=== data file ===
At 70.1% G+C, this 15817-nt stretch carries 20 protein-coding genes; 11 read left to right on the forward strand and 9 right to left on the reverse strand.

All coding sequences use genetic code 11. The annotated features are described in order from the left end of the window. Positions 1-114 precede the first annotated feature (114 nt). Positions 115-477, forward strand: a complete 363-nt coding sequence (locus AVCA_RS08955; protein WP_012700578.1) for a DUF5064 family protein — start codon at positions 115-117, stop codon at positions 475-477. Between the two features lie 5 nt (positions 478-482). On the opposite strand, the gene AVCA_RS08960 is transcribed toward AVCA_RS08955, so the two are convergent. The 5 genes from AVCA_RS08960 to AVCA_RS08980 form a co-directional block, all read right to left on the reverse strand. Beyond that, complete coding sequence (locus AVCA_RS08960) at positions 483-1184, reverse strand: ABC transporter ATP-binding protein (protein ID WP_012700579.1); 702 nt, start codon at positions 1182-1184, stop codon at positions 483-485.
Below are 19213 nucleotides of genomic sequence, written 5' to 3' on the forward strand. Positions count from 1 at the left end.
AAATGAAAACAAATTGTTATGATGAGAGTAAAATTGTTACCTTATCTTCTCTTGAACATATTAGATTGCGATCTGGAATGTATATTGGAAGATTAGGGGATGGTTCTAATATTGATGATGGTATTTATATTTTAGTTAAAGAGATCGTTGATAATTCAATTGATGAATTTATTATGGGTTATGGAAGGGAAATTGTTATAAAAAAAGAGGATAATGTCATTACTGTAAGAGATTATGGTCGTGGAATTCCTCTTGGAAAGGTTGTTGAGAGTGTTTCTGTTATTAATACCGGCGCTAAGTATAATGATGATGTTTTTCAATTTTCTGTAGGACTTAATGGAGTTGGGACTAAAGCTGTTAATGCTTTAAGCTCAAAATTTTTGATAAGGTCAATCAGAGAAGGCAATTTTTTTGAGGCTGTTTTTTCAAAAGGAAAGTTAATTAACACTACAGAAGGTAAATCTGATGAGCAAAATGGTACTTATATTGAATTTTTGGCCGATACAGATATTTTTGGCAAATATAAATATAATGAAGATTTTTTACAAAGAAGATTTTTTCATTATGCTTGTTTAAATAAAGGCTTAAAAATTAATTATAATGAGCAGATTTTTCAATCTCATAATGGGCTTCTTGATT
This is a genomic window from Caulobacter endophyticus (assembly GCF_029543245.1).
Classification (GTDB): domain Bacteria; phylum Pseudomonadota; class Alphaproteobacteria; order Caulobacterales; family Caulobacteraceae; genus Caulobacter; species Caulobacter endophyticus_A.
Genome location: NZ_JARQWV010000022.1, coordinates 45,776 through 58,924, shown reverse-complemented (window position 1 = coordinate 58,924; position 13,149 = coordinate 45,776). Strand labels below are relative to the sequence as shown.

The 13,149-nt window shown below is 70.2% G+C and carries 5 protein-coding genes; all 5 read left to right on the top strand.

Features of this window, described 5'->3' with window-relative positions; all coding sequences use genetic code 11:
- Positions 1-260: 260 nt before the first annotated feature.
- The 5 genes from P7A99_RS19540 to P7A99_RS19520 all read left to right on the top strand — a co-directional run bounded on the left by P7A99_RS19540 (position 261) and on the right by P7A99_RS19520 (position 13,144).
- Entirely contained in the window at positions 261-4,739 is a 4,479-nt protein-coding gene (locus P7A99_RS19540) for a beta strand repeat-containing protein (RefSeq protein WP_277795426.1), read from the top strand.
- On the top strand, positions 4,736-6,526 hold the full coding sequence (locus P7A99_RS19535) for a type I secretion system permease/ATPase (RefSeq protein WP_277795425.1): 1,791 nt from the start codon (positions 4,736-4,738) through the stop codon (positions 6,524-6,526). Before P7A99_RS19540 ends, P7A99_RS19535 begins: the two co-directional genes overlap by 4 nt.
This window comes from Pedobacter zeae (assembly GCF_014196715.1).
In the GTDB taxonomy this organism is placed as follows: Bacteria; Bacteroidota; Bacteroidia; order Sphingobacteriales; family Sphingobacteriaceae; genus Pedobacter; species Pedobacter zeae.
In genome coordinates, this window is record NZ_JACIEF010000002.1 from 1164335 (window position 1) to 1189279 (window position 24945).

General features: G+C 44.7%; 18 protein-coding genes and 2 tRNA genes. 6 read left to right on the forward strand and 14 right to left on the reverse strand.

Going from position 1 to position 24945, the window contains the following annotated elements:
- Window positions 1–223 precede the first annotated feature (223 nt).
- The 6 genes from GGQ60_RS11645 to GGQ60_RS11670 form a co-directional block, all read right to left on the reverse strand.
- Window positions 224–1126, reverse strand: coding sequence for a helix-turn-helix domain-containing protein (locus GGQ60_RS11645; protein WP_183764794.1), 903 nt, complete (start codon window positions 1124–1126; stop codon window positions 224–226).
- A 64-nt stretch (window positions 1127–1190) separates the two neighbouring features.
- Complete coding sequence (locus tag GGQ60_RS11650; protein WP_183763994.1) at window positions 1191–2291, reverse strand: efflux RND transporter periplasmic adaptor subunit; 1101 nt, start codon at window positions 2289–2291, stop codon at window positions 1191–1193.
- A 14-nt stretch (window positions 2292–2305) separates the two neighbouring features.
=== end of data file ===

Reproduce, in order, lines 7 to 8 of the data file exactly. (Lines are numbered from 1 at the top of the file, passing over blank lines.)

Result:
Genome location: NZ_JARQWV010000022.1, coordinates 45,776 through 58,924, shown reverse-complemented (window position 1 = coordinate 58,924; position 13,149 = coordinate 45,776). Strand labels below are relative to the sequence as shown.

The 13,149-nt window shown below is 70.2% G+C and carries 5 protein-coding genes; all 5 read left to right on the top strand.